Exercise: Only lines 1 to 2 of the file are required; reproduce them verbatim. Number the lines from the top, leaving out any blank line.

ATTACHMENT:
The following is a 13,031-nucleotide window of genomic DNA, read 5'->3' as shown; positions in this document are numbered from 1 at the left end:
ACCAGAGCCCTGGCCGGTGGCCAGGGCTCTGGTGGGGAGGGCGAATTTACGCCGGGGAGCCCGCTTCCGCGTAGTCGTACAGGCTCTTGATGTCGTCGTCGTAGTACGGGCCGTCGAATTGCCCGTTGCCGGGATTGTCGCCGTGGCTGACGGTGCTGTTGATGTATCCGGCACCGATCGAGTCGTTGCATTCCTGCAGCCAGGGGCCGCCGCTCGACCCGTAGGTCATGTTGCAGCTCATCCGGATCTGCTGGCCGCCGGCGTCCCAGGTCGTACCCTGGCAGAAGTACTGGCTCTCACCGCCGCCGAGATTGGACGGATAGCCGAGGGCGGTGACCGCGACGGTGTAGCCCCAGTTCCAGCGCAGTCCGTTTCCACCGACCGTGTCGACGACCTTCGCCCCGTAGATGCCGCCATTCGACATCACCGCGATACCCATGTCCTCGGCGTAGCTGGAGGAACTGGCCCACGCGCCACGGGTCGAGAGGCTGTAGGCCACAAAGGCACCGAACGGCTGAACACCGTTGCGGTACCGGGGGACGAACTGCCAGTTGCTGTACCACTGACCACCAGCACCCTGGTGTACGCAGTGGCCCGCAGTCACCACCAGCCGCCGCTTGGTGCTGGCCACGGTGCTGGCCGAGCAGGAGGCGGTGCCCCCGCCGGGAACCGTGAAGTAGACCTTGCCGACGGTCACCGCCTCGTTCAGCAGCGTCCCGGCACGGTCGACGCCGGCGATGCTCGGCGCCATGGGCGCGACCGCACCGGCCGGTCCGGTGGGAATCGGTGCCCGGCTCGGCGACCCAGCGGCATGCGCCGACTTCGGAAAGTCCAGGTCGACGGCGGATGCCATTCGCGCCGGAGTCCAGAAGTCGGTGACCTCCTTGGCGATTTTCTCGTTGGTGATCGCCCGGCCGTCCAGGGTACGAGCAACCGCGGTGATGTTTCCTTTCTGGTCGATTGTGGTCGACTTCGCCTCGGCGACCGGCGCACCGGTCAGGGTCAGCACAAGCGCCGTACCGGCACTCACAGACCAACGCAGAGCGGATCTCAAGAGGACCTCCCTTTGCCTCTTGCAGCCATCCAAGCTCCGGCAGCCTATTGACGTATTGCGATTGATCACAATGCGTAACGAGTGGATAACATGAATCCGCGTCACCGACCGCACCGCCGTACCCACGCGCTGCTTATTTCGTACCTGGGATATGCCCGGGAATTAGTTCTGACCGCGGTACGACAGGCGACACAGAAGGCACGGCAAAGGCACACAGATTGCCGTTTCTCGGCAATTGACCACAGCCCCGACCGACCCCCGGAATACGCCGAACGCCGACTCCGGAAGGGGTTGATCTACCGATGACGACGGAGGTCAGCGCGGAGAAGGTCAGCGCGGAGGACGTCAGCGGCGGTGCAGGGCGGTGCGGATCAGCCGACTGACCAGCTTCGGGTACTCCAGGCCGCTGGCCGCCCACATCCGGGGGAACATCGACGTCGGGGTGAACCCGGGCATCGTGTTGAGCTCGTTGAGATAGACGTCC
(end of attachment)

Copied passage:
The following is a 13,031-nucleotide window of genomic DNA, read 5'->3' as shown; positions in this document are numbered from 1 at the left end:
ACCAGAGCCCTGGCCGGTGGCCAGGGCTCTGGTGGGGAGGGCGAATTTACGCCGGGGAGCCCGCTTCCGCGTAGTCGTACAGGCTCTTGATGTCGTCGTCGTAGTACGGGCCGTCGAATTGCCCGTTGCCGGGATTGTCGCCGTGGCTGACGGTGCTGTTGATGTATCCGGCACCGATCGAGTCGTTGCATTCCTGCAGCCAGGGGCCGCCGCTCGACCCGTAGGTCATGTTGCAGCTCATCCGGATCTGCTGGCCGCCGGCGTCCCAGGTCGTACCCTGGCAGAAGTACTGGCTCTCACCGCCGCCGAGATTGGACGGATAGCCGAGGGCGGTGACCGCGACGGTGTAGCCCCAGTTCCAGCGCAGTCCGTTTCCACCGACCGTGTCGACGACCTTCGCCCCGTAGATGCCGCCATTCGACATCACCGCGATACCCATGTCCTCGGCGTAGCTGGAGGAACTGGCCCACGCGCCACGGGTCGAGAGGCTGTAGGCCACAAAGGCACCGAACGGCTGAACACCGTTGCGGTACCGGGGGACGAACTGCCAGTTGCTGTACCACTGACCACCAGCACCCTGGTGTACGCAGTGGCCCGCAGTCACCACCAGCCGCCGCTTGGTGCTGGCCACGGTGCTGGCCGAGCAGGAGGCGGTGCCCCCGCCGGGAACCGTGAAGTAGACCTTGCCGACGGTCACCGCCTCGTTCAGCAGCGTCCCGGCACGGTCGACGCCGGCGATGCTCGGCGCCATGGGCGCGACCGCACCGGCCGGTCCGGTGGGAATCGGTGCCCGGCTCGGCGACCCAGCGGCATGCGCCGACTTCGGAAAGTCCAGGTCGACGGCGGATGCCATTCGCGCCGGAGTCCAGAAGTCGGTGACCTCCTTGGCGATTTTCTCGTTGGTGATCGCCCGGCCGTCCAGGGTACGAGCAACCGCGGTGATGTTTCCTTTCTGGTCGATTGTGGTCGACTTCGCCTCGGCGACCGGCGCACCGGTCAGGGTCAGCACAAGCGCCGTACCGGCACTCACAGACCAACGCAGAGCGGATCTCAAGAGGACCTCCCTTTGCCTCTTGCAGCCATCCAAGCTCCGGCAGCCTATTGACGTATTGCGATTGATCACAATGCGTAACGAGTGGATAACATGAATCCGCGTCACCGACCGCACCGCCGTACCCACGCGCTGCTTATTTCGTACCTGGGATATGCCCGGGAATTAGTTCTGACCGCGGTACGACAGGCGACACAGAAGGCACGGCAAAGGCACACAGATTGCCGTTTCTCGGCAATTGACCACAGCCCCGACCGACCCCCGGAATACGCCGAACGCCGACTCCGGAAGGGGTTGATCTACCGATGACGACGGAGGTCAGCGCGGAGAAGGTCAGCGCGGAGGACGTCAGCGGCGGTGCAGGGCGGTGCGGATCAGCCGACTGACCAGCTTCGGGTACTCCAGGCCGCTGGCCGCCCACATCCGGGGGAACATCGACGTCGGGGTGAACCCGGGCATCGTGTTGAGCTCGTTGAGATAGACGTCC